Writing a book about the impact of technology on business and society does force you to reflect on the thought: “Just because we can, doesn’t mean we should”. While I’ve been a technologist from the age of 6 (read the book to find out why!), I also have a healthy dose of reality that kicks in when the latest and greatest piece of technology appears. I was inspired to write this post after reading a post from Privacy expert Lydia Knab about our fatigue with AI-generated art.

From where I sit, the buzz and digital curiosity around Generative AI won’t die down anytime soon. What I think will start to normalise though is how much AI-generated content we will tolerate, and how much “real art” we will still crave.

Technologists often look at product adoption curves to better understand how a technology or service might be adopted by the wider population.

The Innovation-Adoption Curve, developed back in 1962 by Ohio Professor Everett Rogers is a method of explaining how, why, and the rate at which an innovation spreads through a population or social system.


The stages are

* Innovators

* Early Adopters

* Early Majority

* Late Majority

* Laggards

When it comes to Generative AI, a simple show of hands in my keynotes reflects where the adoption of this technology is. While many have played with tools such as ChatGPT, very few (apart from the innovators and early adopters) have worked out how it integrate it into their daily workflows.

Not only are we not comfortable with using AI for everything (just because we can doesn’t mean we should), society is not ready for an AI-everything world – now and perhaps ever.

The reason why we don’t have autonomous cars everywhere, and our students aren’t taught by an AI teacher is because society is not ready for this. [thanks Lynn Gribble for your views on this.]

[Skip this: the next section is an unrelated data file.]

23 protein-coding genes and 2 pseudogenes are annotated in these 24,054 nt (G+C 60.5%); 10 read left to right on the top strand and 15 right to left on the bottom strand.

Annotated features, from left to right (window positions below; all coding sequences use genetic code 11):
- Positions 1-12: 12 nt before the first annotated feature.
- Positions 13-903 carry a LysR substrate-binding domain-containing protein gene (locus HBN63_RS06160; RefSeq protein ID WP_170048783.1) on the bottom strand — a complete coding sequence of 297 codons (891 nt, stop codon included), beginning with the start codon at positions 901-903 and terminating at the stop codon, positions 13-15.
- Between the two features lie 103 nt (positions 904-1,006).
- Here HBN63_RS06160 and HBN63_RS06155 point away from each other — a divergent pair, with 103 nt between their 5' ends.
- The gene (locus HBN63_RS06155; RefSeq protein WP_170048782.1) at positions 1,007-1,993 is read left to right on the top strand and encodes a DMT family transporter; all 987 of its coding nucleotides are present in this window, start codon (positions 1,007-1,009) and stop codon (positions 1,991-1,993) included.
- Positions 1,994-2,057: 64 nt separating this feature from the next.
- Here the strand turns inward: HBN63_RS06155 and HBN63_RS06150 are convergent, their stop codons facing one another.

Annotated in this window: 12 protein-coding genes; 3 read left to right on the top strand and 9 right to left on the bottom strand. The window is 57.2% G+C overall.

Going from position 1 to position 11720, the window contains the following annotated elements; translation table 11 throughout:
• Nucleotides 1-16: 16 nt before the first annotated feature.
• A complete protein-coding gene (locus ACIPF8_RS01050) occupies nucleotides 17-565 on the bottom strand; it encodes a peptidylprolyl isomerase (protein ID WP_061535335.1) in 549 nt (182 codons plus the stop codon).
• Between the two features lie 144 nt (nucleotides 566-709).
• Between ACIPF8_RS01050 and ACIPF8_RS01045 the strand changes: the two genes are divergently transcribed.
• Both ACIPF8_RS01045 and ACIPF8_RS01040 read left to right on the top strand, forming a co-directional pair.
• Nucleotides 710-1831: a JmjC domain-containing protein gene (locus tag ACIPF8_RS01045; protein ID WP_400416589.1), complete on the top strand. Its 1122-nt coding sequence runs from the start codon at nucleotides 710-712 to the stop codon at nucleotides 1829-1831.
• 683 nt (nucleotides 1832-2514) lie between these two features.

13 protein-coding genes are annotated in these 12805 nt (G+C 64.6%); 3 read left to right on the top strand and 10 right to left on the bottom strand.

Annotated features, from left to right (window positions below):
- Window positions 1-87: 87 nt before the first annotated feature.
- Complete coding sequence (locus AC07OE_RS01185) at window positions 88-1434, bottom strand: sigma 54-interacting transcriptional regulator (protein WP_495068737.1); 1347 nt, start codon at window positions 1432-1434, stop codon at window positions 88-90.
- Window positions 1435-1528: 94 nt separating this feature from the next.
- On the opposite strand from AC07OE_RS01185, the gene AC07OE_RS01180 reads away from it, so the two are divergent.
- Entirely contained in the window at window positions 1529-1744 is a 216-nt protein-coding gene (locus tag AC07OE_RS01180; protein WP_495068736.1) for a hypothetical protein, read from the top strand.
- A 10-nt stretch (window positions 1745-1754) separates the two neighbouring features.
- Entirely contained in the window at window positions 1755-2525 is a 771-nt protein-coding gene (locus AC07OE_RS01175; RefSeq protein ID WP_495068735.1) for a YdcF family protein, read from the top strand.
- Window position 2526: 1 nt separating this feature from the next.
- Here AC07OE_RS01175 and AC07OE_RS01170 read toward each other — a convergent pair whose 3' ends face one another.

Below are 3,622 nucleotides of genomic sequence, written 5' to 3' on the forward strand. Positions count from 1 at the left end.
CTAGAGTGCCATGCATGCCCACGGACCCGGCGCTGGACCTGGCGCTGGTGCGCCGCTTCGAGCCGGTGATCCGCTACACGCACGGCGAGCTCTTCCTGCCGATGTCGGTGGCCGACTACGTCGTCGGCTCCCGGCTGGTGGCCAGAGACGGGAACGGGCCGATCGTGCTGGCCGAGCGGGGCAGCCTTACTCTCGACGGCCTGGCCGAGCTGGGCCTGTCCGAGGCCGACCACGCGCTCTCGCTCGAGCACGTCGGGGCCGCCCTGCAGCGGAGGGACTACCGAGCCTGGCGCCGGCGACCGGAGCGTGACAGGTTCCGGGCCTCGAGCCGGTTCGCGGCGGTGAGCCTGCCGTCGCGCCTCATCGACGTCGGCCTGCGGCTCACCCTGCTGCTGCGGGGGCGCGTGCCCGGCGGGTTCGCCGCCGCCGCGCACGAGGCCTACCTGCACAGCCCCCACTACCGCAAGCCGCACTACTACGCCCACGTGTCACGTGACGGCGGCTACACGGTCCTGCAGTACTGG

One of my favourite business books, recommended to me by my Father, Ronald Grill is “Crossing the Chasm” by Geoffrey Moore. He looked at the product adoption curve and noted that it was a challenge for some products to cross the chasm between the Early Adopters such as me and the Early Majority (many of you).

I feel that Generative AI may suffer from this if it is forced on consumers too rapidly – a theme that Lydia picks up in her post. She is now so overwhelmed by AI art that she decided to go to a real museum to marvel at human creativity.

Conversely, where AI performs an invisible, but helpful role – for example, speed reading all of your complaints to your phone provider and suggesting a remedy to the poor call centre agent that you’re speaking with that in turn delights you (rather than having them putting you on hold while they “read the notes”) will be an area where Generative AI will be rapidly adopted.

Where are you on the product adoption curve when it comes to Generative AI and what would make you cross the chasm?